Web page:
Patient mobility in the context of austerity and an enlarged EU: The European Court of Justice's ruling in the Petru Case
Markus Frischhut and
Health Policy, 2015, vol. 119, issue 10, 1293-1297
Since 1998, the European Court of Justice (EUCJ) has established a set of principles concerning patient mobility across Member States. At present, these principles are challenged against a new background, i.e., an enlarged EU and austerity-driven measures in the field of healthcare. This is even more relevant in view of the significant differences between countries and between services on healthcare access. In the Petru case, a Romanian woman sought healthcare in Germany due to an alleged lack of basic infrastructure in her local Romanian hospital. A crucial question arises in this context of whether the patient′s interests (i.e., right to cross-border healthcare) or the Member State′s interests (i.e., financial stability of the healthcare system) prevail. We analyse this case and its implications for future patient mobility. From the point of view of patients, the EUCJ′s decision implies that also a lack of medication and basic medical supplies can be claimed as “undue delay”, however for Member States it is sufficient to provide quality treatments in at least one hospital. Although the Court has provided a solution for the Petru case, we argue that major challenges remain, such as the definition of the international state-of-the-art or other limitations to reductions of the health basket.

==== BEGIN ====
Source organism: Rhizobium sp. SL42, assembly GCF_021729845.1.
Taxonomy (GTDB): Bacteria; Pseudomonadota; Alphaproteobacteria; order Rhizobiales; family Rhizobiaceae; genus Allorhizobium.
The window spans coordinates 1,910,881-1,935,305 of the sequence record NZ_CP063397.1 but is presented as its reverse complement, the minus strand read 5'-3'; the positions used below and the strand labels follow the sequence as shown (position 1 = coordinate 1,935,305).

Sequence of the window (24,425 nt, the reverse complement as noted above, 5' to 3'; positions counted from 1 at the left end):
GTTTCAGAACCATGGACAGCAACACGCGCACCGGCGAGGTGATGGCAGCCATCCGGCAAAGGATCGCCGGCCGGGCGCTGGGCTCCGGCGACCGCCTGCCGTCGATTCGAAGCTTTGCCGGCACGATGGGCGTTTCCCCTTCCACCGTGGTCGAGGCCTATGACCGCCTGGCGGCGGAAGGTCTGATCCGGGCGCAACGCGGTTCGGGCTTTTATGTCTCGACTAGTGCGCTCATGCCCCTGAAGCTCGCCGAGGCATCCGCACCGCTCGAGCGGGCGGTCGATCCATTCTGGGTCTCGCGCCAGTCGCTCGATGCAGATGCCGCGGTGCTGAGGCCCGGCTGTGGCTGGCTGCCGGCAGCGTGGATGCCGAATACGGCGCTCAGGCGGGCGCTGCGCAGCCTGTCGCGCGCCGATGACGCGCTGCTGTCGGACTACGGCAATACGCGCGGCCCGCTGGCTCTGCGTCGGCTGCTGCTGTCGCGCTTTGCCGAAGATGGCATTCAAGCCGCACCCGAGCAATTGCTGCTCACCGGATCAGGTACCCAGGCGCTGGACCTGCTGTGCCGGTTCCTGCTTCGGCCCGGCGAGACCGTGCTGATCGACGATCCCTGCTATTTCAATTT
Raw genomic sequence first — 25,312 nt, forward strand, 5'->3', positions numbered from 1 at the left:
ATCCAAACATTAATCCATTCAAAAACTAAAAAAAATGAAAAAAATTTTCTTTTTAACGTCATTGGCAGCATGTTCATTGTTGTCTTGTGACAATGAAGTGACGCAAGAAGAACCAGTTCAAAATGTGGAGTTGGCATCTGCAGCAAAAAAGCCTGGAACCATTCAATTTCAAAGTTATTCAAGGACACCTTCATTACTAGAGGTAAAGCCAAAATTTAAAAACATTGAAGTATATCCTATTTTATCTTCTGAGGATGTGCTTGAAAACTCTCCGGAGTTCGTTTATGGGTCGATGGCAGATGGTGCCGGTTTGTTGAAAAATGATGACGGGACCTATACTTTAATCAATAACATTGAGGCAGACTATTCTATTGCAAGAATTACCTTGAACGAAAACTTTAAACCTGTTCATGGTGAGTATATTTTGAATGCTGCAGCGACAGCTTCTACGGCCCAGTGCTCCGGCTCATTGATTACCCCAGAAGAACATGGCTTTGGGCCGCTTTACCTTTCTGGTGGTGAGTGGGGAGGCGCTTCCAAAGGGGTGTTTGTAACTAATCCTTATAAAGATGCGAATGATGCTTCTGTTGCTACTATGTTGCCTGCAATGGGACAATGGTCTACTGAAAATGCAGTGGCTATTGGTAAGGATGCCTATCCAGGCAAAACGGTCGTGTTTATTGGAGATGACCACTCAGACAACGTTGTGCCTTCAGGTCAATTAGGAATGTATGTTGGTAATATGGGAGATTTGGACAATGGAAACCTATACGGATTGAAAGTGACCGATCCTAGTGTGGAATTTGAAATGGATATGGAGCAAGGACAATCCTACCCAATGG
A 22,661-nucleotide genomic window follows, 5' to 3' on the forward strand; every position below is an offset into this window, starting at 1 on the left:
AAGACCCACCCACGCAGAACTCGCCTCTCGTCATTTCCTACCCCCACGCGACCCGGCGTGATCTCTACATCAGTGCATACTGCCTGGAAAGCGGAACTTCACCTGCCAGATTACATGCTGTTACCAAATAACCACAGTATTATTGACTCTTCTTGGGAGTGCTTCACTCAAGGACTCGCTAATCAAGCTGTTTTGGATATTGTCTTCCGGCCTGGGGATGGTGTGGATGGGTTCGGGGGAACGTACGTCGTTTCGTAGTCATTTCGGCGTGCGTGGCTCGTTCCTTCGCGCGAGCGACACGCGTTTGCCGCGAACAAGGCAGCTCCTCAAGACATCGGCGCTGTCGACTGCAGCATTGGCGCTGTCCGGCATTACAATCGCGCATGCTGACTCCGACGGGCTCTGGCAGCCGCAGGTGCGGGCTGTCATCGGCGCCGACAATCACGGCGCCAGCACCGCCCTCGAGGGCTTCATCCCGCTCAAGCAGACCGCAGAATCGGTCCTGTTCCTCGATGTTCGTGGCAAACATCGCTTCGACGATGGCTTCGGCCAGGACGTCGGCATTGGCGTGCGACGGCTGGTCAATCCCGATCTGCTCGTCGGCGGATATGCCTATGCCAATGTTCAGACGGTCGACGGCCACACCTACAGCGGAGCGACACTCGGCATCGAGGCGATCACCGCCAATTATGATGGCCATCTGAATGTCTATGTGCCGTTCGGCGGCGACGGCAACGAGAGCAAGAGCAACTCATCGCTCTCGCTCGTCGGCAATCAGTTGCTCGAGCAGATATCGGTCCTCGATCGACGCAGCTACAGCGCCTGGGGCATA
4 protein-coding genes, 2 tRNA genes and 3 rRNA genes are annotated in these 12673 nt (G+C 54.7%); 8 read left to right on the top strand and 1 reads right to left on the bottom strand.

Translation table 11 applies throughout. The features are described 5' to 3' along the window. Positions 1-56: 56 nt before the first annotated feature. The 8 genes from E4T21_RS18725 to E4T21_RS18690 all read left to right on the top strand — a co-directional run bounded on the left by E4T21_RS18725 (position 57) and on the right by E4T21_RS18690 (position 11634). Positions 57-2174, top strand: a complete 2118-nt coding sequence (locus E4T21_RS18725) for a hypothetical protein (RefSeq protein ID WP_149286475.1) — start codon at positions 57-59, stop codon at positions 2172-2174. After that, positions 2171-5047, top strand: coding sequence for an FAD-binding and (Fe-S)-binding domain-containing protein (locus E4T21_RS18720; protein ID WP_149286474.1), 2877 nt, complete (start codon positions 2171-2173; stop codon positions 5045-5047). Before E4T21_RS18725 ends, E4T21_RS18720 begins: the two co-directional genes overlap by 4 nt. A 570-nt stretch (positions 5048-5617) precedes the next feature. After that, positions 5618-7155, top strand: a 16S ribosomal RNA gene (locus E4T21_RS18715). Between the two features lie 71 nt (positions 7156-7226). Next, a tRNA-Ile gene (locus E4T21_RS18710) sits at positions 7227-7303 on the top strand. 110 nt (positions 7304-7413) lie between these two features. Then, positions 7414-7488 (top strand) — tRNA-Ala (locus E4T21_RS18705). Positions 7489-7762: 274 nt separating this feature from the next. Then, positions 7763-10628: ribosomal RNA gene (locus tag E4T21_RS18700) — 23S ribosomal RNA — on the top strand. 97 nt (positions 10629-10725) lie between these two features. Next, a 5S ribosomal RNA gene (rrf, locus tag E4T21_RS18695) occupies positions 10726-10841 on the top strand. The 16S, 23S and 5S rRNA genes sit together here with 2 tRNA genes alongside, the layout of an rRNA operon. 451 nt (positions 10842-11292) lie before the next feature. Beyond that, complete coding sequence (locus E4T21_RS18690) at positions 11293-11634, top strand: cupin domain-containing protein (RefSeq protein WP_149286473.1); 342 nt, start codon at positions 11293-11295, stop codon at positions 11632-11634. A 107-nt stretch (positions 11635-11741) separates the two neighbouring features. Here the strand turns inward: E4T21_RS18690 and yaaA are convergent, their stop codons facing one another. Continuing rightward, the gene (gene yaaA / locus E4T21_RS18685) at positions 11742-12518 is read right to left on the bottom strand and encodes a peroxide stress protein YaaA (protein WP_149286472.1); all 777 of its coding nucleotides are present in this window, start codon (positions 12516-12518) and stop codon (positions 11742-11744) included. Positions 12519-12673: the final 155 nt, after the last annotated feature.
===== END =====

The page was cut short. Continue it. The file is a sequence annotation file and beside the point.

Keywords: European Union; Patient mobility; Austerity measures; EU Enlargement; European Court of Justice (search for similar items in EconPapers)
JEL-codes: H51 I18 K32 (search for similar items in EconPapers)
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Persistent link: https://EconPapers.repec.org/RePEc:eee:hepoli:v:119:y:2015:i:10:p:1293-1297
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